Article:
Nobel Prize in Physics was awarded to three European researchers for their work on Tuesday October 3. French-Swedish Anne L’Huillier, French Pierre Agostini and Austro-Hungarian Ferenc Krausz have been honored by the Swedish institution for their research into tools for exploring electrons inside atoms and molecules.
France’s Pierre Agostini, Hungarian-Austrian Ferenc Krausz and French-Swedish Anne L’Huillier were awarded the Nobel Physics Prize on Tuesday for research into tools for exploring electrons inside atoms and molecules.
The trio was honoured “for experimental methods that generate attosecond pulses of light for the study of electron dynamics in matter”, the jury said, adding that the research had potential applications in both electronics and medical diagnostics.
“An attosecond is so short that there are as many in one second as there have been seconds since the birth of the universe” over 13 billion years ago, it added.
The researchers “have demonstrated a way to create extremely short pulses of light that can be used to measure the rapid processes in which electrons move or change energy”, the jury said.
Previously impossible to follow
The laureates’ research has made it possible to examine processes that are so rapid they were previously impossible to follow, it said.
“We can now open the door to the world of electrons. Attosecond physics gives us the opportunity to understand mechanisms that are governed by electrons,” Eva Olsson, chair of the Nobel Committee for Physics, said in a statement.
In 1987, L’Huillier “discovered that many different overtones of light arose when she transmitted infrared laser light through a noble gas,” the Nobel Committee noted, adding that she has continued to explore this phenomenon, “laying the ground for subsequent breakthroughs”.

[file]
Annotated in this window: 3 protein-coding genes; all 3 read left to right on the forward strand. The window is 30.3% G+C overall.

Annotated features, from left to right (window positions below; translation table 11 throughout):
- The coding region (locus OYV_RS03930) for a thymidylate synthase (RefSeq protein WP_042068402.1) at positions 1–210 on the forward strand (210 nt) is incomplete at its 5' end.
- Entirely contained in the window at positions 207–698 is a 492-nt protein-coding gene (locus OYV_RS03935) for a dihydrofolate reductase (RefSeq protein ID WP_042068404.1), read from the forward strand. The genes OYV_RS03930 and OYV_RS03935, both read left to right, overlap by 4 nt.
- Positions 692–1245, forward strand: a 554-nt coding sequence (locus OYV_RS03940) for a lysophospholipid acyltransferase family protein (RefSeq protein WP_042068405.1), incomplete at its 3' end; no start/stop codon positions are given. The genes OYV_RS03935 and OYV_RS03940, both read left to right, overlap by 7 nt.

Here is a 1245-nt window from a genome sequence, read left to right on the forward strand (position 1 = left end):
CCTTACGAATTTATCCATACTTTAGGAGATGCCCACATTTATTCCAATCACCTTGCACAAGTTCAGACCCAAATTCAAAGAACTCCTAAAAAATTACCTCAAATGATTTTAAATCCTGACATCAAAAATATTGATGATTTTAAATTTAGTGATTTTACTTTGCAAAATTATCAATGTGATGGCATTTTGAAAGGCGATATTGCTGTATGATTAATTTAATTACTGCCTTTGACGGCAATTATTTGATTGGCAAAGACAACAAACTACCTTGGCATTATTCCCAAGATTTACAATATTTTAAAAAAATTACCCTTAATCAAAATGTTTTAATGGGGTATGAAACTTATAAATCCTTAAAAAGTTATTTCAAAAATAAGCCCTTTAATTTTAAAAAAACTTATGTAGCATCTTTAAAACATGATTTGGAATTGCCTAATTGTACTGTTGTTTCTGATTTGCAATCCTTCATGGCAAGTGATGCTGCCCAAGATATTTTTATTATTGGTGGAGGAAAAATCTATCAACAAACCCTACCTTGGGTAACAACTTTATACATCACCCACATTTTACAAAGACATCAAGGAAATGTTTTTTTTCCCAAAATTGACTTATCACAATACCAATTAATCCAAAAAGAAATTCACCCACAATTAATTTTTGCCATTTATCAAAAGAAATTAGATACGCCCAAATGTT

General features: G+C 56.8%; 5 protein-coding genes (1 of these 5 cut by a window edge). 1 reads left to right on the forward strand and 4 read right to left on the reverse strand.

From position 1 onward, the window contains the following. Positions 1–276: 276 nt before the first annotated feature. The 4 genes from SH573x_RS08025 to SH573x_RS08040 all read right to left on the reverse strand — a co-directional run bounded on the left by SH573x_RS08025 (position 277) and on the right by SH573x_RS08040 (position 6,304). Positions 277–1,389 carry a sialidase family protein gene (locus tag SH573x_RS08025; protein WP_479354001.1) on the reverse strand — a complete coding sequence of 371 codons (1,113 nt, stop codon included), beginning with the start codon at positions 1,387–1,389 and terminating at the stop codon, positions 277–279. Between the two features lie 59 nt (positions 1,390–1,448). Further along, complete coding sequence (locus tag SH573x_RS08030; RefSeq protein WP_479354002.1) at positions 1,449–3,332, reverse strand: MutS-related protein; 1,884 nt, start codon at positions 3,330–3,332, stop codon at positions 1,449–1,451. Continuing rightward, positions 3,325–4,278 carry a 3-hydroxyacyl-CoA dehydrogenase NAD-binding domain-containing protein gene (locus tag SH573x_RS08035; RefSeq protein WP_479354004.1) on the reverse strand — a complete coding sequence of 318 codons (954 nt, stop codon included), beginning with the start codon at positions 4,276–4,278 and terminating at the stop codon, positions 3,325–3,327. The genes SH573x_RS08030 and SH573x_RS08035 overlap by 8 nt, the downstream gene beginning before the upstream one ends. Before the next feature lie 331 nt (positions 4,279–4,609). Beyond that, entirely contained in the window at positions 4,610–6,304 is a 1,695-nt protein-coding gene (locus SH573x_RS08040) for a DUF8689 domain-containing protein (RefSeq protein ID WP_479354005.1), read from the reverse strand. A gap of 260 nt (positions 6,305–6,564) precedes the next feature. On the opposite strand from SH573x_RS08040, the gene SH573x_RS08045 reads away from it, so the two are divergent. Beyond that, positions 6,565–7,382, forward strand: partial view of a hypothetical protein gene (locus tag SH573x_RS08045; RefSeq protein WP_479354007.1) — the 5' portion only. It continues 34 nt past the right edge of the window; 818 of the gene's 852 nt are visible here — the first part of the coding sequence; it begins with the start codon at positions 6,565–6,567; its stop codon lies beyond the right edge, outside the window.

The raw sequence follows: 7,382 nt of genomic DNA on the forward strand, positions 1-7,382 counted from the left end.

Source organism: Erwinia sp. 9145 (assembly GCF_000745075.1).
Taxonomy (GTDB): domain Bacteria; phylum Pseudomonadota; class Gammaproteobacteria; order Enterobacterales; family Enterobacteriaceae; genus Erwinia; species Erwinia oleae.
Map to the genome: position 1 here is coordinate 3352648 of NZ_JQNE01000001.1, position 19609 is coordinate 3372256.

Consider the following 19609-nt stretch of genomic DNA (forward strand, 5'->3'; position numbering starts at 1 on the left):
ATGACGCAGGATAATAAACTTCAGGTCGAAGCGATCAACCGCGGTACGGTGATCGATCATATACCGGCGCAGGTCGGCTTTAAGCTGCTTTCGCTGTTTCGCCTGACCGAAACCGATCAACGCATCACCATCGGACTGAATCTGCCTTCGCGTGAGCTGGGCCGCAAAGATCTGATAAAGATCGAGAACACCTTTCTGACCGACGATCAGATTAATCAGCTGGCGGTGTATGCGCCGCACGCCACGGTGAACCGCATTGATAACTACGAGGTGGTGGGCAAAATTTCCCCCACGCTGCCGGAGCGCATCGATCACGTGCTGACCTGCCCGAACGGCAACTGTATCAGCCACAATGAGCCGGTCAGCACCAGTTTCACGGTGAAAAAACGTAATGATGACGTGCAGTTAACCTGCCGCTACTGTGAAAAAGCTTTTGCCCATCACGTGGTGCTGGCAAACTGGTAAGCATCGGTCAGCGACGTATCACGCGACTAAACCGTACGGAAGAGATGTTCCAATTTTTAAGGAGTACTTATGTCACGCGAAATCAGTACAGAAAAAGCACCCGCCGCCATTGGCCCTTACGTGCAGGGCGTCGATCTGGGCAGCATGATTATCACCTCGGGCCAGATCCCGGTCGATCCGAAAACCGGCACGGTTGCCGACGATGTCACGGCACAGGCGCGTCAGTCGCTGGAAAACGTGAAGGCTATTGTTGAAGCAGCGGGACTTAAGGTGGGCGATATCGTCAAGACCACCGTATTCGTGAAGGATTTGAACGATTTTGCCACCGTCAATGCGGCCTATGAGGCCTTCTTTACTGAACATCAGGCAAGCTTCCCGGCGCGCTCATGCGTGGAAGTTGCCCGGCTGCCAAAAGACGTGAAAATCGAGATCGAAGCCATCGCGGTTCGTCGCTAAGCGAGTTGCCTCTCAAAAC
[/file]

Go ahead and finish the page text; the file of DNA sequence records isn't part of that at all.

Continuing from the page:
In the early 2000s, Agostini and Krausz worked on experiments that made it possible to isolate light pulses that lasted only a few hundred attoseconds.
Agostini is a professor at Ohio State University in the US, while Krausz is a director at the Max Planck Institute in Germany.
Fifth woman to be awarded
L’Huillier, only the fifth woman to be awarded the Physics Prize since 1901, is a professor at Lund University in Sweden.
L’Huillier told reporters she was in the middle of teaching a class when she received the call from the Royal Swedish Academy of Sciences, making it “difficult” to finish the class.
“I am very touched … There are not so many women that get this prize so it’s very, very special,” she said.
L’Huillier and Krausz were believed to be among the contenders, having been awarded the prestigious Wolf Prize last year, together with Canadian physicist Paul Corkum.
Before L’Huillier, Marie Curie (1903), Maria Goeppert Mayer (1963), Donna Strickland (2018) and Andrea Ghez (2020) are the only women to have won the award.
“In my work, I see two things, one of which is very fundamental. Which is to really understand, I mean, look at electrons and look at their properties,” L’Huillier said.
“But the second one is much more practical and it’s coming,” she added, since the technology could become a useful tool in the semiconductor industry.
Malo Pinatel, with AFP